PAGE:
Honeycomb, the observability platform that enables engineering teams to find and solve problems they couldn't before, is announcing the launch of Honeycomb for Kubernetes, expanding Honeycomb’s observability to Kubernetes workflows.
As Kubernetes becomes the preferred environment for managing containerized applications, a gap in application context between Kubernetes and infrastructure layers generates a variety of inefficiencies, including operational backlog, strained resources, and decreased productivity, according to Honeycomb.
While there are a myriad of infrastructure dashboards within application performance monitoring (APM) suites that aim to streamline the observation of notoriously complex Kubernetes workloads, they fail to deliver in-depth application context which can be crucial in diagnosing and resolving software issues.
“When we surveyed the landscape, we saw that there's a lot of the old school monitoring companies that are doing dashboards, Kubernetes, etc., from a very infrastructure-first perspective, and then you've got a new generation of Kubernetes tooling that is sort of standalone Kubernetes for understanding and monitoring it. And the problem is that these data sources aren't really linked,” explained Charity Majors, CTO of Honeycomb.
“You've got most companies using…one [tool] for metrics, and they buy another tool, they use it for logs, they use another tool for traces, use another tool for security, they use another tool for Kubernetes. Every single time you add a new tool, you have to pay to store that data again, and then it becomes increasingly lossy and difficult for the engineer who's sitting in the middle,” she continued.
Honeycomb for Kubernetes is engineered to reunite observability and developers working on Kubernetes, enabling enterprise teams to better differentiate application and infrastructure issues. By addressing potential bottlenecks between platform engineers and developers, overall, these teams are afforded greater confidence in their releases, more seamless migrations, higher self-sufficiency, and improved productivity.
The solution’s technology correlates application requests with particular Kubernetes pods, nodes, or cluster configurations, simplifying data integration from Kubernetes with new instrumentation options for Kubernetes events, metrics, and trace attributes. The Honeycomb UI further streamlines observability, allowing users to easily connect Kubernetes context to any incident’s events and uncover relevant patterns.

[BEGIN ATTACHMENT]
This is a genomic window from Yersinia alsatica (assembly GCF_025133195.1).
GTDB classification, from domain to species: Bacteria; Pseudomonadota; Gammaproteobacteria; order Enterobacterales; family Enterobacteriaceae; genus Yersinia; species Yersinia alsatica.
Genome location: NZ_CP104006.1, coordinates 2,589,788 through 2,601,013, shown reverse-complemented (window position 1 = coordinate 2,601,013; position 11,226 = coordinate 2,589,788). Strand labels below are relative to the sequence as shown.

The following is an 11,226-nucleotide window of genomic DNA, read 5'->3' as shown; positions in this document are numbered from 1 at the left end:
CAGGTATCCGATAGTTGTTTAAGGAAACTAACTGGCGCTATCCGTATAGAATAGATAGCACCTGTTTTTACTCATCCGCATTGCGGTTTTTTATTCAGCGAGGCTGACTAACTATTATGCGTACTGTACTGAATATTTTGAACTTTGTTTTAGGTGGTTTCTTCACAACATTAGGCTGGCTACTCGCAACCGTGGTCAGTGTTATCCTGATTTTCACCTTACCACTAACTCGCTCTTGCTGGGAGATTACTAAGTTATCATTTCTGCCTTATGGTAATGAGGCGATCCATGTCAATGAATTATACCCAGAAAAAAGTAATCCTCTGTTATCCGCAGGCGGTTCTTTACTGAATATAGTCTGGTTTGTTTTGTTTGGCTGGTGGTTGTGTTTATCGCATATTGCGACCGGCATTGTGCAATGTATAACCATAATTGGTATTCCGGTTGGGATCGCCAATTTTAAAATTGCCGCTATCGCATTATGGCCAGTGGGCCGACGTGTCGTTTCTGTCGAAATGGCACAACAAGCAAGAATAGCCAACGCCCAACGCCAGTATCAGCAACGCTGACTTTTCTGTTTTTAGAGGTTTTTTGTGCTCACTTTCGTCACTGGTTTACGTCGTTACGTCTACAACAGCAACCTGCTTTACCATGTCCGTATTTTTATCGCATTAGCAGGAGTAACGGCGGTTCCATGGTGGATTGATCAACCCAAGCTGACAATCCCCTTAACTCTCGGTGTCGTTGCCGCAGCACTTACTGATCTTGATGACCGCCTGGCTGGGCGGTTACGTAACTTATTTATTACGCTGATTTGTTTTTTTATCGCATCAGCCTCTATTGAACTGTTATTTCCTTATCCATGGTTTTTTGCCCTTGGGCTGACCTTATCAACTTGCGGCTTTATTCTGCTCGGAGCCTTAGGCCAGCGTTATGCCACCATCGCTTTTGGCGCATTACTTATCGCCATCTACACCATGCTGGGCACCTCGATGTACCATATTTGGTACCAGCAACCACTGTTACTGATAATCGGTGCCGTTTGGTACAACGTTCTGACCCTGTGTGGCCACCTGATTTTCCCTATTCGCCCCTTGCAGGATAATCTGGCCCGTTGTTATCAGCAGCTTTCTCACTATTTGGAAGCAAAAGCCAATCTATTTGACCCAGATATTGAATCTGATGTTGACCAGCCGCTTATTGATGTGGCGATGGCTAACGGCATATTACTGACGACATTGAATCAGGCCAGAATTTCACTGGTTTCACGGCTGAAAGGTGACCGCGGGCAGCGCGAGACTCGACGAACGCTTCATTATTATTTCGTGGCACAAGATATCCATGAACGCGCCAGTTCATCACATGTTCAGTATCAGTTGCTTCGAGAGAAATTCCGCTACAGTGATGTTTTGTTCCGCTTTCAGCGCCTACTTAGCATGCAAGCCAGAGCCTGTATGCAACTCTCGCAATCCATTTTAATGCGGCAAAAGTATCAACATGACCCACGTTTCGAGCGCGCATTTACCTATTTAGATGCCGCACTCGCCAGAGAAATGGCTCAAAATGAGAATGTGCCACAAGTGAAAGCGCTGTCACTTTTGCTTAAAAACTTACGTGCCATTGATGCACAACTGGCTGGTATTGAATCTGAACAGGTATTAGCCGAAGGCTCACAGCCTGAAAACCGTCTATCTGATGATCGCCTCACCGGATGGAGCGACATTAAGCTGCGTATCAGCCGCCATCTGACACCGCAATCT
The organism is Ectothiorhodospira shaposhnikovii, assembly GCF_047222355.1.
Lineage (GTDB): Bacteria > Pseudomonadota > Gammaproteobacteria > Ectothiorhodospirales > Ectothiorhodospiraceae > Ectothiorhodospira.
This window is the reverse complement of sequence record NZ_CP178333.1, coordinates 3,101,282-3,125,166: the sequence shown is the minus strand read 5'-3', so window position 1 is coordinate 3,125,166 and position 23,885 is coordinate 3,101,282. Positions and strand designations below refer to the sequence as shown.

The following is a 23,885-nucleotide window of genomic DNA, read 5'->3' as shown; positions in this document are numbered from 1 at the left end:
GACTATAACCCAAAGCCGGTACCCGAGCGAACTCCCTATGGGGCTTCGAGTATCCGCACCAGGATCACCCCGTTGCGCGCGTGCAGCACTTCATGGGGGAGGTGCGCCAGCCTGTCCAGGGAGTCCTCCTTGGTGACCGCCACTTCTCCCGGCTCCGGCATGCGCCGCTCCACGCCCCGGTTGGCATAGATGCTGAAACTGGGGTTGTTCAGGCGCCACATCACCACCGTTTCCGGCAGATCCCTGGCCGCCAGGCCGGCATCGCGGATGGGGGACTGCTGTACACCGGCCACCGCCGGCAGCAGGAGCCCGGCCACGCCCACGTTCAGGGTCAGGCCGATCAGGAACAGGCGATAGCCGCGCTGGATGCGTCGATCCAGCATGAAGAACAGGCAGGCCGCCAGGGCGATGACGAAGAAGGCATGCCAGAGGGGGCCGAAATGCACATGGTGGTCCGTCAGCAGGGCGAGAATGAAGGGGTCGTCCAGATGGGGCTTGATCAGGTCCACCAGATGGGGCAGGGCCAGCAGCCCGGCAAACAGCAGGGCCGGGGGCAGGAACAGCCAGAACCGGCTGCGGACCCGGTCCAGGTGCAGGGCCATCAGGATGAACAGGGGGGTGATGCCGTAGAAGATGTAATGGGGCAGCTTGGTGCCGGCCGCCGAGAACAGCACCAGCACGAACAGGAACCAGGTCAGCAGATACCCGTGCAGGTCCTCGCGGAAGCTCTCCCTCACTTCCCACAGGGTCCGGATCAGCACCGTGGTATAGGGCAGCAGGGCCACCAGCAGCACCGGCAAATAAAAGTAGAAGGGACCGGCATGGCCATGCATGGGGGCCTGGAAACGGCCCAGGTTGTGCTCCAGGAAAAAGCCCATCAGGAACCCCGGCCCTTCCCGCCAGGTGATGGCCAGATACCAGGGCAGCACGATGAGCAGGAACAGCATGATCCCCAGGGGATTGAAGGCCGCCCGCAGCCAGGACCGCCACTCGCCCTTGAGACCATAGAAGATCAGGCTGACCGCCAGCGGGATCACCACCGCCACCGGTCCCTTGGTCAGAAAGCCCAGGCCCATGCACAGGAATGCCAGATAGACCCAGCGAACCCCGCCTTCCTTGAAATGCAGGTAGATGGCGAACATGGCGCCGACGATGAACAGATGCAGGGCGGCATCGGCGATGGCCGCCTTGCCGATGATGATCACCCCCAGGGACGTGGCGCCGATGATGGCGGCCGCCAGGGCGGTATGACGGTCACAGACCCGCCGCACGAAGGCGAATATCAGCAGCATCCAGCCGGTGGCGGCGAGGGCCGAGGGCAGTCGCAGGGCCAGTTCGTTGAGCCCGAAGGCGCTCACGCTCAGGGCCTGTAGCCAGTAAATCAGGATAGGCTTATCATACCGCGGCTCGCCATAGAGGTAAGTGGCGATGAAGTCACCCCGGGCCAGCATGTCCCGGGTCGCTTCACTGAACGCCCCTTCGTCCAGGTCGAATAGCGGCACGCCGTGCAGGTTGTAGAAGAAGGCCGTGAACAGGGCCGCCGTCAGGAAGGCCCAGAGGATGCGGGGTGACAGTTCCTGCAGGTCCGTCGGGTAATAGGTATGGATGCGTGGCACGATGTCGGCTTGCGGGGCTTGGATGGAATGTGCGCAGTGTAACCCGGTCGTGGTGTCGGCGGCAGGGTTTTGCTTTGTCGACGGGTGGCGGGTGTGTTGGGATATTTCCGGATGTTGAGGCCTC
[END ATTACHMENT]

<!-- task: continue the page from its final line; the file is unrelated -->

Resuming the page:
“The thing that we did for Kubernetes [that] we've actually never really done before was really looking at the workflow from the engineer’s perspective and…making it so that it's intuitive, it's easy to set up,” said Majors. “Whether you have existing code or whether you're just starting up from scratch, we pick the right defaults, we pre-generate super helpful dashboards…we feel like Kubernetes is the new Linux, so it made sense to make that an elegant, beautiful experience from end-to-end.”
Furthermore, by narrowing down to a single source of truth with Honeycomb, enterprises pay for storage once and receive the informational benefits of Honeycomb’s observability. On top of that, spend is predictable; adding attributes is zero cost—increasing dimensions and enriching data context does not create additional spend.
Honeycomb for Kubernetes is a scalable, customizable solution that features exponential telemetry from pods to nodes and unlimited custom attribute tags per event at no extra cost. Additionally, human-driven, AI-assisted investigation via Honeycomb's Query Assistant enables developers to use natural language to query and understand aspects of application performance associated with Kubernetes.
“Anytime you're dealing with these really complex systems, it's hard to know where to start,” said Majors. “Part of our philosophy is that we want to let computers do what computers are best at so that we can help humans do what humans are best at…Query Assistant is, I think, a beautiful example of that. It lets humans do what humans do best—which is interpret the data, understand it, attach meaning to things, follow the trail of breadcrumbs to something that is meaningful, while letting computers really do the heavy lifting where the numbers are concerned.”
Addressing data and tool fragmentation, Honeycomb is introducing support for OpenTelemetry Kubernetes standards, which streamlines the instrumentation of cluster context into application traces. Ultimately, this enhances open source instrumentation on behalf of platform teams, where the frequency of code instrumentation is reduced and therefore increases overall efficiency.
Honeycomb for Kubernetes is compatible with Amazon EKS, Azure Kubernetes Service, and Google Kubernetes Engine, as well as bare-metal Kubernetes distributions and Red Hat OpenShift.
To learn more about Honeycomb for Kubernetes, please visit https://www.honeycomb.io/.